usb0/1               unknown      empty        unconfigured ok
usb0/2               unknown      empty        unconfigured ok

The cfgadm_usb(1M) man page explains that this means the computer has one USB controller with two ports--neither of which have anything plugged into them. The two ports have Ap_Id's (attachment point identifiers) usb0/1 and usb0/2.

After plugging in a USB mouse:

root@x86solaris #cfgadm
Ap_Id                Type         Receptacle   Occupant     Condition
usb0/1               usb-mouse    connected    configured   ok
usb0/2               unknown      empty        unconfigured ok

After plugging in my monitor/USB hub with keyboard and mouse attached:

root@x86solaris #cfgadm
Ap_Id                Type         Receptacle   Occupant     Condition
usb0/1               usb-hub      connected    configured   ok
usb0/1.1             usb-hub      connected    configured   ok
usb0/1.1.1           usb-mouse    connected    configured   ok
usb0/1.1.2           unknown      empty        unconfigured ok
usb0/1.1.3           usb-device   connected    configured   ok
usb0/1.2             unknown      empty        unconfigured ok
usb0/1.3             unknown      empty        unconfigured ok
usb0/1.4             unknown      empty        unconfigured ok
usb0/2               unknown      empty        unconfigured ok

OK, you get the idea. So how does it work? If you run ldd on cfgadm, you'll see it makes use of libcfgadm (libcfgadm(3LIB)) and libdevinfo (libdevinfo(3LIB).)

root@x86solaris #ldd /usr/sbin/cfgadm 
libcfgadm.so.1 =>    /usr/lib/libcfgadm.so.1
libc.so.1 =>         /lib/libc.so.1
libdevinfo.so.1 =>   /lib/libdevinfo.so.1
libnvpair.so.1 =>    /lib/libnvpair.so.1
libnsl.so.1 =>       /lib/libnsl.so.1
libmp.so.2 =>        /lib/libmp.so.2
libmd5.so.1 =>       /lib/libmd5.so.1
libscf.so.1 =>       /lib/libscf.so.1
libdoor.so.1 =>      /lib/libdoor.so.1
libuutil.so.1 =>     /lib/libuutil.so.1
libm.so.2 =>         /lib/libm.so.2

To list all the attachment points on the system, cfgadm calls into libcfgadm, then libcfgadm uses libdevinfo to get a snapshot of the device tree. It then walks the device tree and attempts to find a suitable plugin for each device node in the tree. If a suitable plugin is found, the plugin is used to get the status of the attachment point. This happens in the list_common() routine inside libcfgadm. di_init(3DEVINFO) is used to get the device tree snapshot and di_walk_minor(3DEVINFO) is used to walk the tree, calling the supplied routine do_list_common() on each minor node. Then, once control is handed off to the plugin, it can call into the kernel and talk to the driver.

I've fixed some bugs in the sbd cfgadm plugin so I'll give an example of how that plugin works. First, here's the output from cfgadm on a domain on one of our high end SPARC systems.

# cfgadm
Ap_Id                Type         Receptacle   Occupant     Condition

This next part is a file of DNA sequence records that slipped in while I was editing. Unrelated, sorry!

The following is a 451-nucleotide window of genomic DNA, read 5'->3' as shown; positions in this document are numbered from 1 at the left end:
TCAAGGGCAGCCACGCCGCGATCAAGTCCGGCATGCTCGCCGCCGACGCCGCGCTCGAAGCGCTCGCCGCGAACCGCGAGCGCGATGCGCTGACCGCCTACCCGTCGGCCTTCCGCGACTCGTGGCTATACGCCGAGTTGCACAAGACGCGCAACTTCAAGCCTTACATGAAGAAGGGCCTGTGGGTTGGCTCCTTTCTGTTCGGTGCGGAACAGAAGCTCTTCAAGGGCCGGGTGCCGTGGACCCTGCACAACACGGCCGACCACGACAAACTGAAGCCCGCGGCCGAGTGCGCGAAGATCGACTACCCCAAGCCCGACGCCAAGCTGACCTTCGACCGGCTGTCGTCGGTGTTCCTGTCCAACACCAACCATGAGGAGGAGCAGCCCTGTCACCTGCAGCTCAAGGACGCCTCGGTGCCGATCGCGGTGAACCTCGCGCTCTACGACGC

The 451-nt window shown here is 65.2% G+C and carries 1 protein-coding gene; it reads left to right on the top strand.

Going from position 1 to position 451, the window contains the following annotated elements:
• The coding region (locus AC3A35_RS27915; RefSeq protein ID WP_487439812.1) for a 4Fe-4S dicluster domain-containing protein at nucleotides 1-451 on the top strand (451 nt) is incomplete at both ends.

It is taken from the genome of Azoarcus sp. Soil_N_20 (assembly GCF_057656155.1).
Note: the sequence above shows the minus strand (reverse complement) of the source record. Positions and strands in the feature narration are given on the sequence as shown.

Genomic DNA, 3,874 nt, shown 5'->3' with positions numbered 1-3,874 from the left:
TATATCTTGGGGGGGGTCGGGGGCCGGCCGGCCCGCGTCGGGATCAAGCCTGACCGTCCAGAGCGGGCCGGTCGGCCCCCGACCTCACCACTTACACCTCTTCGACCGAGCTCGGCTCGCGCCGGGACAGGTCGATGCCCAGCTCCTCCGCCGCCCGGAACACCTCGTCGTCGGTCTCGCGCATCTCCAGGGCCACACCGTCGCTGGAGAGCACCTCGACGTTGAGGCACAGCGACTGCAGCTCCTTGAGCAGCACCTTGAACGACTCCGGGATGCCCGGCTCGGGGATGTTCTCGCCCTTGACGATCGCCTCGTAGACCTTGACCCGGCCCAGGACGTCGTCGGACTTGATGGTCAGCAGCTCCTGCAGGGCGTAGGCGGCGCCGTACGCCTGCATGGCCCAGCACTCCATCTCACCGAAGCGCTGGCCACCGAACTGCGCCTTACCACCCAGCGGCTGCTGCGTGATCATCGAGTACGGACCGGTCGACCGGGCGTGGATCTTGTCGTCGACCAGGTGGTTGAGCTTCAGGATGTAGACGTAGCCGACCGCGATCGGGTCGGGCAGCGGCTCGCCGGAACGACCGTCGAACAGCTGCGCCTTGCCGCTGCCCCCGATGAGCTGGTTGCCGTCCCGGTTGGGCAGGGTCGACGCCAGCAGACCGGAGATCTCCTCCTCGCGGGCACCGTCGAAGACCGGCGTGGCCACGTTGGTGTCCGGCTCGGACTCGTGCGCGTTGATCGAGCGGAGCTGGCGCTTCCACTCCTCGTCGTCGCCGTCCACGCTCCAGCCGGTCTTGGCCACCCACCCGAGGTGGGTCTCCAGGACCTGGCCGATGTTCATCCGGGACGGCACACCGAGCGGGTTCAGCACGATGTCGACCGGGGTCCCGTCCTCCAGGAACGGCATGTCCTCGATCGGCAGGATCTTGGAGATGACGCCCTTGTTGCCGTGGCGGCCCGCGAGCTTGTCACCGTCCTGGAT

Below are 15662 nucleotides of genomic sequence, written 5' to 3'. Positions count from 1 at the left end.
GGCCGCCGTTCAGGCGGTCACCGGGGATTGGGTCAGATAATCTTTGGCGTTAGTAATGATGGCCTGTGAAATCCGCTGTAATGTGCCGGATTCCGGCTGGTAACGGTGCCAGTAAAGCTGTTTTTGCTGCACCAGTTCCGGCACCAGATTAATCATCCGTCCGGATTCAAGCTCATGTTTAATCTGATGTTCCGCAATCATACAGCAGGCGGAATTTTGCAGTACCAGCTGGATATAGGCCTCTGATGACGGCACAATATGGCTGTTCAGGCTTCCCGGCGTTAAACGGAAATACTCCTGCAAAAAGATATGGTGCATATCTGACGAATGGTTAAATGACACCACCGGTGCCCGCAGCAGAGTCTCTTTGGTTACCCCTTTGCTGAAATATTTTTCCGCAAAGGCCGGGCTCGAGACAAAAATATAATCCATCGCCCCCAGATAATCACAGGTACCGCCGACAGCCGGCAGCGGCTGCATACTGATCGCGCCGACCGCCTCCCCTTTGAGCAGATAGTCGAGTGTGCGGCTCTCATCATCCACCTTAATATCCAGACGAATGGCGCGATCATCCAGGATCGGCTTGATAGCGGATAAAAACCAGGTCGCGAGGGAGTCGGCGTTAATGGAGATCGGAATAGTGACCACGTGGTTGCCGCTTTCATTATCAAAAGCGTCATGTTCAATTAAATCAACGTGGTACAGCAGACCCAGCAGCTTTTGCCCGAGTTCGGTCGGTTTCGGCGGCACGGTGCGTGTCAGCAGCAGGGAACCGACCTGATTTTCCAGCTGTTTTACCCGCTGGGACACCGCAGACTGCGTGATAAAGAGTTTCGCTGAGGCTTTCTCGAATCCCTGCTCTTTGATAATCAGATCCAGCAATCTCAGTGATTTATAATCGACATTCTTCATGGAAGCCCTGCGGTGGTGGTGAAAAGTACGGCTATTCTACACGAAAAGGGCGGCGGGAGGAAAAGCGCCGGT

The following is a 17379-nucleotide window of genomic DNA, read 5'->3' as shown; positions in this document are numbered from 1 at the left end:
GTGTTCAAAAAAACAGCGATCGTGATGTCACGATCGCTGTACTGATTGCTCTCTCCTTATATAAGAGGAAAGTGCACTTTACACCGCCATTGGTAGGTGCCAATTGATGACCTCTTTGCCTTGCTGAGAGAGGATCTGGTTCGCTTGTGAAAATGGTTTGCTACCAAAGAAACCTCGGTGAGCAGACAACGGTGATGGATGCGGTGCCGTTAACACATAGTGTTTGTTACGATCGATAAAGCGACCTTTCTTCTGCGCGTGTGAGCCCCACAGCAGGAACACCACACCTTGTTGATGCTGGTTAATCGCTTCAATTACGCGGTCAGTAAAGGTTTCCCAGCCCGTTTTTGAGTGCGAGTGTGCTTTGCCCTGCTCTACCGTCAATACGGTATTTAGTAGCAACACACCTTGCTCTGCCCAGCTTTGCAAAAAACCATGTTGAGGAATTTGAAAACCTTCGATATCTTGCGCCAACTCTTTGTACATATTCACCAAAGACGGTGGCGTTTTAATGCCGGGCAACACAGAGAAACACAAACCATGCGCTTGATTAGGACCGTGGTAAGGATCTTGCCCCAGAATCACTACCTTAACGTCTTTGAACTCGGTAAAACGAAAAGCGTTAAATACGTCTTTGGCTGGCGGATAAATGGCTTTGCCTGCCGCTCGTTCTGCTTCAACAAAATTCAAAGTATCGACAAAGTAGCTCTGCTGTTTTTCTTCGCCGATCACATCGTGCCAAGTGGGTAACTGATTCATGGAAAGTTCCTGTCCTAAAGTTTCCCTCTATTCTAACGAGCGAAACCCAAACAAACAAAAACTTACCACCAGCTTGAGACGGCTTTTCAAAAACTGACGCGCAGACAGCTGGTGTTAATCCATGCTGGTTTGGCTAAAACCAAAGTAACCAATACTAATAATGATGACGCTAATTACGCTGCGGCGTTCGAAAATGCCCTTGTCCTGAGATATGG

IO5                  HPCI         connected    configured   ok
IO5_C3V0             pci-pci/hp   connected    configured   ok
IO5_C3V1             unknown      connected    unconfigured unknown
IO5_C5V0             pci-pci/hp   connected    configured   ok
IO5_C5V1             pci-pci/hp   connected    configured   ok
SB5                  V3CPU        connected    configured   ok
SB6                  V3CPU        connected    configured   ok
c0                   scsi-bus     connected    configured   unknown
c1                   scsi-bus     connected    configured   unknown
c2                   scsi-bus     connected    unconfigured unknown
c3                   scsi-bus     connected    unconfigured unknown

# cfgadm -a SB6
Ap_Id                Type         Receptacle   Occupant     Condition
SB6                  V3CPU        connected    configured   ok
SB6::cpu0            cpu          connected    configured   ok
SB6::cpu1            cpu          connected    configured   ok
SB6::cpu2            cpu          connected    configured   ok
SB6::cpu3            cpu          connected    configured   ok
SB6::memory          memory       connected    configured   ok

The SB5, SB6, and IO5 attachment points represent system boards which are handled by the sbd plugin. Without getting into too much detail about domains and system boards, running "cfgadm -c disconnect SB6" on this system will start Solaris off on a quest to remove board SB6 from the system bus. This capability is a large part of Solaris' Dynamic Reconfiguration (DR) feature. The sbd plugin is going to schedule a sequence of operations required to transition the board board from being configured and in use by Solaris, to having the board (and all its resident CPUs and memory) be completely isolated from Solaris and ready to be powered down. The plugin uses an ordered list of commands, which are defined in ap.h. The function ap_seq_get() looks at the current status of the board and determines the first and last command that should be executed in sequence from the list. ap_seq_exec() is where the plugin iterates through the command list and for many of the commands, such as CMD_DISCONNECT, ap_ioctl() is called. So this is where the plugin calls into the kernel, letting the DR driver handle the work required to get Solaris off the CPUs and memory being disconnected.

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Monday Jun 13, 2005

Introduction

Sup? Welcome to my blog. I'm Haik Aftandilian and I've been working at Sun for the past three years. My work here has been focused on fixing bugs and making enhancements to Solaris on our midrange and highend SPARC systems. That includes about a year I've spent exclusively sustaining the Solaris feature Dynamic Reconfiguration. Back on the topic of the blog, I plan to make an occasional post about Solaris, OpenSolaris, bugs, debugging, dtracing, or anything else that I find to be interesting or cool.